Oh, Charlie, Charlie, Charlie. You once again spread false and misleading information while shilling for the GDSs and Big Labor. Fact is, and we’ve been over this before, is that if the GDSs really wanted to, they could update their systems to display fee information in real time. They choose not to. Why is anyone’s guess.

    Meanwhile, you pillory airline management (who are far from blameless, I might add), but conveniently fail to mention the union excesses that have contributed to this mess, and that the FAA currently has AA under surveillance for the filing of frivolous maintenance reports. And what some – but, I might add, not all – pilots are doing now at AA is nothing short of despicable. The pilot on my flight from DFW to ATL yesterday held up our flight because of a wet seat belt. Yes, a wet seat belt. There were empty seats on the plane, so there was no reason to delay that flight, other than the pilot wanting too send a message to management. THEY are the ones holding passengers hostage so their union bosses can get their pound of flesh. Guess what, unionistas – even with the delays, the passengers aren’t going to call up Tom Horton and demand that he give the APA what it wants. They’re going to quit flying the airline and take their business elsewhere instead. Where do you think that’s going to leave you at the end of the day?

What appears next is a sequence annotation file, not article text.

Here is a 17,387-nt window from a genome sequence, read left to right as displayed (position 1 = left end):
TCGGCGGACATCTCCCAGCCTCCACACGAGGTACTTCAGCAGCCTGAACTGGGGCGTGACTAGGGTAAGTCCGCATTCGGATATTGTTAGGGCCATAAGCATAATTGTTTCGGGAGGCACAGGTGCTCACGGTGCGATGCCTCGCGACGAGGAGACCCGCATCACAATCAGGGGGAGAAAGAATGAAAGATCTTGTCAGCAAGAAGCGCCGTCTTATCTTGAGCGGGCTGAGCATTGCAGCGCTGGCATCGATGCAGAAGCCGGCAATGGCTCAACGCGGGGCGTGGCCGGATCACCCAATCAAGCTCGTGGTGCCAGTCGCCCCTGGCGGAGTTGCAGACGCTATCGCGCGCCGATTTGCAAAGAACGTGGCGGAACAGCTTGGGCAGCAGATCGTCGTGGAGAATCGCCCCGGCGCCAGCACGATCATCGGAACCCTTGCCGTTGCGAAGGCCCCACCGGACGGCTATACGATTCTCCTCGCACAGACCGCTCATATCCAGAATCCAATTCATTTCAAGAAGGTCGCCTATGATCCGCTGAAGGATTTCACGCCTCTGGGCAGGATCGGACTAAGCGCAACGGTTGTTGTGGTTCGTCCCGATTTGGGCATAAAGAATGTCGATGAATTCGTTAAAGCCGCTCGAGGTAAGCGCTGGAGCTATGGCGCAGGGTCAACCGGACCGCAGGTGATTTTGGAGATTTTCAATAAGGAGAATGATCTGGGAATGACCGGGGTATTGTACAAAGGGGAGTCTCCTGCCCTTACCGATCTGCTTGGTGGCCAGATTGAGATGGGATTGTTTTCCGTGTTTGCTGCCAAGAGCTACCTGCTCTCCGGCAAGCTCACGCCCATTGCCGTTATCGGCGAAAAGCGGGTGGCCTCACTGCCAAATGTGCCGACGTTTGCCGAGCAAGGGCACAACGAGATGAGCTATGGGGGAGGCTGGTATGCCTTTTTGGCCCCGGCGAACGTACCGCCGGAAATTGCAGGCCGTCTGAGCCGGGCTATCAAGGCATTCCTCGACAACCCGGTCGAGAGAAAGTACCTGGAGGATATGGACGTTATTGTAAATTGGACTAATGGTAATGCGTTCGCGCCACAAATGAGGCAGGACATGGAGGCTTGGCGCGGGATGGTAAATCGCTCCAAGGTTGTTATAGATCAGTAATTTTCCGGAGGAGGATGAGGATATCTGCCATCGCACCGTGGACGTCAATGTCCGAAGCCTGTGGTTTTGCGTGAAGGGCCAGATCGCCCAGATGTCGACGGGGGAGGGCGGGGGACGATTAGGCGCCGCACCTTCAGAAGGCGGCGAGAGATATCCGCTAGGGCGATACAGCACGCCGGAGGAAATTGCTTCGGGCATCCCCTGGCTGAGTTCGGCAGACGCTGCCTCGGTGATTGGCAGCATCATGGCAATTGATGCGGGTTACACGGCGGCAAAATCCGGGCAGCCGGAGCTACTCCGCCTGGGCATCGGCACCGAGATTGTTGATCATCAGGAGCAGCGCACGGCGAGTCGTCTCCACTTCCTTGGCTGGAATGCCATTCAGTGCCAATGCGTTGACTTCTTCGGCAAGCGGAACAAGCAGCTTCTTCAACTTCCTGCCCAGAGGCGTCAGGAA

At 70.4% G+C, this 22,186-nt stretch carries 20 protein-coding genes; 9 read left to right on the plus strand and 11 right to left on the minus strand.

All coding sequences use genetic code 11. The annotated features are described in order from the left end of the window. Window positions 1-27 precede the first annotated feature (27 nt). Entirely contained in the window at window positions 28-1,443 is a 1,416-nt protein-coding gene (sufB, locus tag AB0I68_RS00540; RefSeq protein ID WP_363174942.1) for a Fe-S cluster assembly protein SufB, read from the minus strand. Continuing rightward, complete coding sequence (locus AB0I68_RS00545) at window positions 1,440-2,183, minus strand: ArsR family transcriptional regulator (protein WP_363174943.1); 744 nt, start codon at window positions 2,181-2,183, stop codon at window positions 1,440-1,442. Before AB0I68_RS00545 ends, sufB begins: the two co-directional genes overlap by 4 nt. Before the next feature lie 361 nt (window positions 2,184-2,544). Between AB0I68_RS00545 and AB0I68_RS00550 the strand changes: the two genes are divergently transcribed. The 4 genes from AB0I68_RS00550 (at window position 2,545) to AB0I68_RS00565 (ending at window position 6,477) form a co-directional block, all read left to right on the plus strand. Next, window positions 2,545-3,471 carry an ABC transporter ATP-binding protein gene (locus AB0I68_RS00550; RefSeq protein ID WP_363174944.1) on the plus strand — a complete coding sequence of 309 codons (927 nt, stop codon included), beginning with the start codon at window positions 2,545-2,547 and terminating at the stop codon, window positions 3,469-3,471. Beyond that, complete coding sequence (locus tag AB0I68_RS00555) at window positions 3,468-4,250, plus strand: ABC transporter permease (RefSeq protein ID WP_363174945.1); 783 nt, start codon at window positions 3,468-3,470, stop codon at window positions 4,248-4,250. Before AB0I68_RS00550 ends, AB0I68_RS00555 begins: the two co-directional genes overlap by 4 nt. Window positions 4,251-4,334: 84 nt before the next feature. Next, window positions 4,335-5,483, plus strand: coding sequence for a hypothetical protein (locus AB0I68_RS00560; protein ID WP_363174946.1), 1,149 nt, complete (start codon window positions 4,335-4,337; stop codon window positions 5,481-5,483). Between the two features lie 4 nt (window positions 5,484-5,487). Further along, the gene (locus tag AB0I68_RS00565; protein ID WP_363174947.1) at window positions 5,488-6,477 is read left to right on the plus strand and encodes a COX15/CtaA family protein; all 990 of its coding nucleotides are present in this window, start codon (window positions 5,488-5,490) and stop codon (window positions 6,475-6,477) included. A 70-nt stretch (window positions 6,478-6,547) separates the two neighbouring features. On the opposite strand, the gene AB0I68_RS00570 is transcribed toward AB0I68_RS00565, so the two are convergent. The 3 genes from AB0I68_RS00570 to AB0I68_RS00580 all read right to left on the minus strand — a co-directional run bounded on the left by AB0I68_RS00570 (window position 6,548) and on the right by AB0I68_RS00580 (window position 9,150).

• Charlie Leocha

    Dear MeanMeosh
    You are so wrong about what GDSs can or can’t do. Or, you are smarter than all the GDS CEOs and airline CEOs and DOT together. If there was no problem would this be an issue? Don’t be foolish.

    There may have been union excesses, once upon a time, but I challenge you to find one pilot, mechanic or FA action as excessive as the UA CEO being paid more than $13 million. Please. This wet seat belt or variations of it are making the rounds on the Web. I understand all delay mechanicals are backed by FAA rules.

    Doesn’t it seem strange to you that Southwest can fly profitably with the most unionized workforce in American aviation while AA is going down the drain. Responsibility rests squarely on the shoulders of management.

  • Anonymous

    Hey Meosh,
    Looks like you just proved Charlie’s point. Passengers in AA flights have become pawns in the fight between management and labor (i.e. Pilots).

  • Anonymous

    Hey Meosh,
    Looks like you just proved Charlie’s point. Passengers in AA flights have become pawns in the fight between management and labor (i.e. Pilots).

  • Anonymous

    I have to agree with several of the comments, Charlie is being one sided here. Sadly he should be more objective in his assessment but that wouldn’t make as interesting reading.